2) Planning Meals. The dinner menu is still diverse but recipes have become much simpler. Prep time is minimal as we rush in the door after busy work days. We also have become much more organized about planning meals, especially dinners. We subscribe to a weekly meal plan company, The Six O’Clock Scramble, and one of us shops on Sundays for the week of planned dinners. Our workdays are packed and there’s hardly ever a minute to spare to pick up an extra ingredient on the way home.

3) Eating out. We’ve never stopped going to the restaurants we liked before having kids. We’ve kept a few special ones for date nights, but we’re not afraid to take the family to a restaurant without a kids menu AND white table cloths. Yes, you might have to walk out of one or two to teach a lesson to an misbehaved child, but that’s how they learn! Kids need to be taught manners. They’re not born with table manners.

4) Kids Palates. Research says it takes a child 10-20 times to be exposed to a food before they decide whether they like it. An exposure can mean the food is on the table and not on their plate, then they might put it in their mouth the next time then take it out of their mouth. After a few more exposures, they will be eating it with you. These things take time and a lot of patience! We high-fived recently when our son requested Pakistani food for his 7th birthday dinner. And it’s music to my ears when he asks for salad with dinner. He proudly told his 1st grade class about how and why his favorite vegetable is red peppers.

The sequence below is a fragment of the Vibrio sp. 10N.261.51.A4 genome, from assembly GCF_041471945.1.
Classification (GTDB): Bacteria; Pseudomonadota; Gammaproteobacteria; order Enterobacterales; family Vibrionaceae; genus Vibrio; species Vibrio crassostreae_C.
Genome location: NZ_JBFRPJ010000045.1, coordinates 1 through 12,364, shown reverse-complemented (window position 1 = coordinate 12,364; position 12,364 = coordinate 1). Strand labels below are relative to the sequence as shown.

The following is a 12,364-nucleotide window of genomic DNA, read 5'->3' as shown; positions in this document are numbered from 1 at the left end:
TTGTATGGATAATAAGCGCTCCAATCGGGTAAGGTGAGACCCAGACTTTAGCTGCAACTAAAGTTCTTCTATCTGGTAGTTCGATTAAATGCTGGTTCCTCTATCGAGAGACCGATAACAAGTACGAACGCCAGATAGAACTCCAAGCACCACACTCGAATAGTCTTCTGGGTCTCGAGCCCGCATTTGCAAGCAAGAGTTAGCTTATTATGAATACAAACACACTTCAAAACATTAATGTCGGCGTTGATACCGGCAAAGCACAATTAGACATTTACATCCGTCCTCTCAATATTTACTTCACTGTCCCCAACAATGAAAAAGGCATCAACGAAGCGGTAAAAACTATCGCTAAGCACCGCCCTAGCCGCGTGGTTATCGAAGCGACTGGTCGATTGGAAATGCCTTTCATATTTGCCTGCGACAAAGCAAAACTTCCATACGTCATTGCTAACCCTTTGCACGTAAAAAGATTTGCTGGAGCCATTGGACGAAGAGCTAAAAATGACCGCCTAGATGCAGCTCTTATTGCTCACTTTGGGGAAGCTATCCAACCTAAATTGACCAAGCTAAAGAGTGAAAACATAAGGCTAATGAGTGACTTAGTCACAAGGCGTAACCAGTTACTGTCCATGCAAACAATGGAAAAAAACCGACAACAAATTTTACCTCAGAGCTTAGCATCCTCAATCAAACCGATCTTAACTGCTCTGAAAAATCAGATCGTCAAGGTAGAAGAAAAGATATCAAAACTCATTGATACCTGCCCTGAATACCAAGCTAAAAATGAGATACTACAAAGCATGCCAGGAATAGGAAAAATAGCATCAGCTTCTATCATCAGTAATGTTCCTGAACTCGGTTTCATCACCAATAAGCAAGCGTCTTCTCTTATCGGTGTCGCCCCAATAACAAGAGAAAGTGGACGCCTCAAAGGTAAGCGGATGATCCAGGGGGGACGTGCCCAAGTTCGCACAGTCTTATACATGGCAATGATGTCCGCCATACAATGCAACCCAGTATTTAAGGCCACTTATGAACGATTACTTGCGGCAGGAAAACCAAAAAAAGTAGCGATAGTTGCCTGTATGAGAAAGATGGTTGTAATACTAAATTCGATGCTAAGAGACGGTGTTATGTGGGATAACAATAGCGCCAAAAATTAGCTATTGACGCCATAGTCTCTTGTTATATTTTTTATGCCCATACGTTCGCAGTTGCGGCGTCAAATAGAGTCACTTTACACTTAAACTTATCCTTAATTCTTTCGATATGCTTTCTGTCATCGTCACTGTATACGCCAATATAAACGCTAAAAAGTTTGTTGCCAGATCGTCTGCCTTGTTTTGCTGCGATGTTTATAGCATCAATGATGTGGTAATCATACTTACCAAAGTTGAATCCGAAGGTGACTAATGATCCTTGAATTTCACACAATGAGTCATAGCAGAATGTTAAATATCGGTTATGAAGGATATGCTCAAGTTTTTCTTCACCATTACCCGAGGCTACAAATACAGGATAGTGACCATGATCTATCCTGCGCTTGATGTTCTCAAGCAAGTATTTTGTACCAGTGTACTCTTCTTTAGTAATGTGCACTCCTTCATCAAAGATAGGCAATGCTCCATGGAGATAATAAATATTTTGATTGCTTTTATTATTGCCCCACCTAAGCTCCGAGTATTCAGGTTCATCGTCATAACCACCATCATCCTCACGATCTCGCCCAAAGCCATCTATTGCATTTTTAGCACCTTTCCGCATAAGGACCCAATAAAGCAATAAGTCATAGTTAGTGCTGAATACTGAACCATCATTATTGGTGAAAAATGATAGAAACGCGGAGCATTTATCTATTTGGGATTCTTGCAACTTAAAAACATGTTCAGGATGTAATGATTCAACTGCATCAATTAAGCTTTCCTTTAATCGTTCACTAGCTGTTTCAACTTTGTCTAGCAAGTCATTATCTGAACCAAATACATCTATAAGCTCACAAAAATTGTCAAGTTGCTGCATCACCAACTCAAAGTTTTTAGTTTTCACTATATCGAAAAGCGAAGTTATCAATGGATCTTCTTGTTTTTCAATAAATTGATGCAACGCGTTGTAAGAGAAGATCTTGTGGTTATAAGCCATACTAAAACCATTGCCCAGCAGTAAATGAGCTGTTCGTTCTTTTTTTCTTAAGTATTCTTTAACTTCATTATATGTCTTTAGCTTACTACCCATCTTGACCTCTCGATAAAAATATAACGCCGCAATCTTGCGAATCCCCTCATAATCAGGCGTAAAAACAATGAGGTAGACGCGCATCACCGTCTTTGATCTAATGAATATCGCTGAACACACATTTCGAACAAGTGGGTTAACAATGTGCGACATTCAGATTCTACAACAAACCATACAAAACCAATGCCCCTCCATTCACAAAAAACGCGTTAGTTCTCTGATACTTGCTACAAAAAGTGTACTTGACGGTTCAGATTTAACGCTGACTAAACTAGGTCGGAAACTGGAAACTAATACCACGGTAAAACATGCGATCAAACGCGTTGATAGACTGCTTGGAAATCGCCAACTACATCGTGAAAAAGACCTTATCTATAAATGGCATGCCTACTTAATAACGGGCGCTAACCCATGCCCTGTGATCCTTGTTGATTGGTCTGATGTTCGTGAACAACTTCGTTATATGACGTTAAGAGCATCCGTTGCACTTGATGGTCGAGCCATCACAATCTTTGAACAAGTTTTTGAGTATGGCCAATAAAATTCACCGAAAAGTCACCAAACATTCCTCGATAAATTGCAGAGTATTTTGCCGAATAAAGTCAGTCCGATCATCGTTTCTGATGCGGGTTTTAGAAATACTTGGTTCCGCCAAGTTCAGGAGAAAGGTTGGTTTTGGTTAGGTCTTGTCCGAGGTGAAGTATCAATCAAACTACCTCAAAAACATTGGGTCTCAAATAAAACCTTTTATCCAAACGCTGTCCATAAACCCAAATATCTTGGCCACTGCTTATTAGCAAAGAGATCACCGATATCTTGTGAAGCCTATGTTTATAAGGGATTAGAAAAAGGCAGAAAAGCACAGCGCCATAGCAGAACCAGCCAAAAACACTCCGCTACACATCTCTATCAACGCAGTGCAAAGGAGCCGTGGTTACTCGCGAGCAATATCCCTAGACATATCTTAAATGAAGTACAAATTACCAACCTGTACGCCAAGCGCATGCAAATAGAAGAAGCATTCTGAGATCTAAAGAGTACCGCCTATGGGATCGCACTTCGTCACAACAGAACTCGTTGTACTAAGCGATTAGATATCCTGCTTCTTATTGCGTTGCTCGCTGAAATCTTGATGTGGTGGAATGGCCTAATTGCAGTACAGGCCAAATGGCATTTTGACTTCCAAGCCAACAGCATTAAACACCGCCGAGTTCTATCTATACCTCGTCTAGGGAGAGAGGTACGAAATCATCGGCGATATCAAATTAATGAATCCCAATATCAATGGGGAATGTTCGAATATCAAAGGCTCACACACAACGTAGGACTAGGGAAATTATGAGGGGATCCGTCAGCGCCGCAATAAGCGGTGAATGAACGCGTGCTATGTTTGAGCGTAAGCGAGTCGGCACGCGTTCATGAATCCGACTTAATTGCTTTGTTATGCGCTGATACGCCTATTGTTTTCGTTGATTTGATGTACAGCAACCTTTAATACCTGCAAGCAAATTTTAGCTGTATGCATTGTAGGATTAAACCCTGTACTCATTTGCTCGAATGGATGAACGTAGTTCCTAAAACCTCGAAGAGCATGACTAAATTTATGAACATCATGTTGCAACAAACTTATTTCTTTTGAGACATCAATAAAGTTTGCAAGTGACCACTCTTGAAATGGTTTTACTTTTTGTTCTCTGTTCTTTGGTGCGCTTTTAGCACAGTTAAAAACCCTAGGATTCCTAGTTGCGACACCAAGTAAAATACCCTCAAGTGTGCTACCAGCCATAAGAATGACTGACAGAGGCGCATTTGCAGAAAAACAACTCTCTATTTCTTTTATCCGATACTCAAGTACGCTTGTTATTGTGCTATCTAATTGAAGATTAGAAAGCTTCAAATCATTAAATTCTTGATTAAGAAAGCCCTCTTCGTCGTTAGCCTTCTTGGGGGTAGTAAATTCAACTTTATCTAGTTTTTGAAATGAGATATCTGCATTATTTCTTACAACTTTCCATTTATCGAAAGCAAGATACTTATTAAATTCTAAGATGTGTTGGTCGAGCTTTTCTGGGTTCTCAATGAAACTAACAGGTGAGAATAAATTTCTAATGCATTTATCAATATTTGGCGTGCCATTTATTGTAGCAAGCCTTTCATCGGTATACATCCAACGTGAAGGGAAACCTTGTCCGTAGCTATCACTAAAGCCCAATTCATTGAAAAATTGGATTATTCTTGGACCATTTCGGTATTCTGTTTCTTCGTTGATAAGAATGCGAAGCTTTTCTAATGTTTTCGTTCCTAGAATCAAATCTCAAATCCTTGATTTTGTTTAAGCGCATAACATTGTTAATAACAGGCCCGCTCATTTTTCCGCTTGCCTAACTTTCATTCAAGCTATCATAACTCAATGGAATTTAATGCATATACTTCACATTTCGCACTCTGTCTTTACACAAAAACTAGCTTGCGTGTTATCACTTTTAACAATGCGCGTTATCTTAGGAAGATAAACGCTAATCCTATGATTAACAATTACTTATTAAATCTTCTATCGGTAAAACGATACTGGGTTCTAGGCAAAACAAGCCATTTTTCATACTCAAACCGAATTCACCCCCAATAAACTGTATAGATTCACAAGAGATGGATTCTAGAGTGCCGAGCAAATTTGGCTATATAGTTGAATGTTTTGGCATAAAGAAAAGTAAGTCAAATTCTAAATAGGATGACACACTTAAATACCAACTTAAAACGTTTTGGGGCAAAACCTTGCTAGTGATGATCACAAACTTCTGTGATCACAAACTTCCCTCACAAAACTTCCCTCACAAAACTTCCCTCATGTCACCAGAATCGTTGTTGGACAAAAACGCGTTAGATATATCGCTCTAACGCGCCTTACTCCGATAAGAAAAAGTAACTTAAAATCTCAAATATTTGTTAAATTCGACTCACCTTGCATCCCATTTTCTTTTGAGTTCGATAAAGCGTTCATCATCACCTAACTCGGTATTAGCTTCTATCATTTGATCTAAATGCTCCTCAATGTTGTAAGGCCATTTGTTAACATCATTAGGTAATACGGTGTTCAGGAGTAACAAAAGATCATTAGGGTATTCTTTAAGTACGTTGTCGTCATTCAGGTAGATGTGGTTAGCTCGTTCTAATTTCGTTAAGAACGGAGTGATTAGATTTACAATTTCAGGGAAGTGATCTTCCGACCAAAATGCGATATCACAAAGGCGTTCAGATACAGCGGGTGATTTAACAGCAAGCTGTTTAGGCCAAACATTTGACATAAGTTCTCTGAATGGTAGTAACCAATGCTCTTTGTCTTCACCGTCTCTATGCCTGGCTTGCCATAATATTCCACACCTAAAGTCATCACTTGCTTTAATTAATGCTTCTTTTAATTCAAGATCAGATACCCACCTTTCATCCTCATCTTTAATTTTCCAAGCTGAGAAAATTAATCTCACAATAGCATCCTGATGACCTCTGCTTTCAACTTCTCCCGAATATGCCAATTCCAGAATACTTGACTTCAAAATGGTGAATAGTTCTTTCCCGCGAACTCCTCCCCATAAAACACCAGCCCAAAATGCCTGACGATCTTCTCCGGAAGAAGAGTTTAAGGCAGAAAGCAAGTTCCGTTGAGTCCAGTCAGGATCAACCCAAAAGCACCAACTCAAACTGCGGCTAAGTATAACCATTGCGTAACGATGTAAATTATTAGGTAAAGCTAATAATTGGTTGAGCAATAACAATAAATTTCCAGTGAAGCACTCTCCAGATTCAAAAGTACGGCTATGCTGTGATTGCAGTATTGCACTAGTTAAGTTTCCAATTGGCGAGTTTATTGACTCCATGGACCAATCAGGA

5) Running a Diner. If you’re not careful as a parent, you can find yourself running a diner, making food to order for each child for every meal. The rule in our house is that the kids can make requests at breakfast and lunch. But when it comes to dinner, their choice is whatever we’re making that night. We eat family-style, so they can help themselves to the foods as they wish, but we’re not hopping up from the table to make a p-b-j the night we make Thai Green Curry. Rather, they can choose to eat the curry or one of the sides as they’d like. We typically have some familiar food in each meal that they’ll turn to if they’re not in the mood to be adventurous. Our daughter is picky and right now if it were up to her, we’d have mac ’n’ cheese for dinner every night. But she’s two years old, and we’re not running a diner.

We have to remind ourselves of these rules regularly, and it takes constant work to hold the boundaries, especially on that really busy week when a parent is traveling for work or life just gets crazy. But those are the times when it’s most important to stick to it. The hard work does pay off.

Mom-to-Mom Perspective

Ever feel like this?  I do. This reminds me of the aftermath of a college frat party gone kid-style.  One of the many reasons I created Mom Made Foods was to help take the stress out of getting a healthy meal cooked for hungry kiddos.  When you're having a day like this, just put your feet up and trust Mom Made to do the cooking!

PS: See if you can find dinosaur starring down Raggety Ann?  Love it! :-)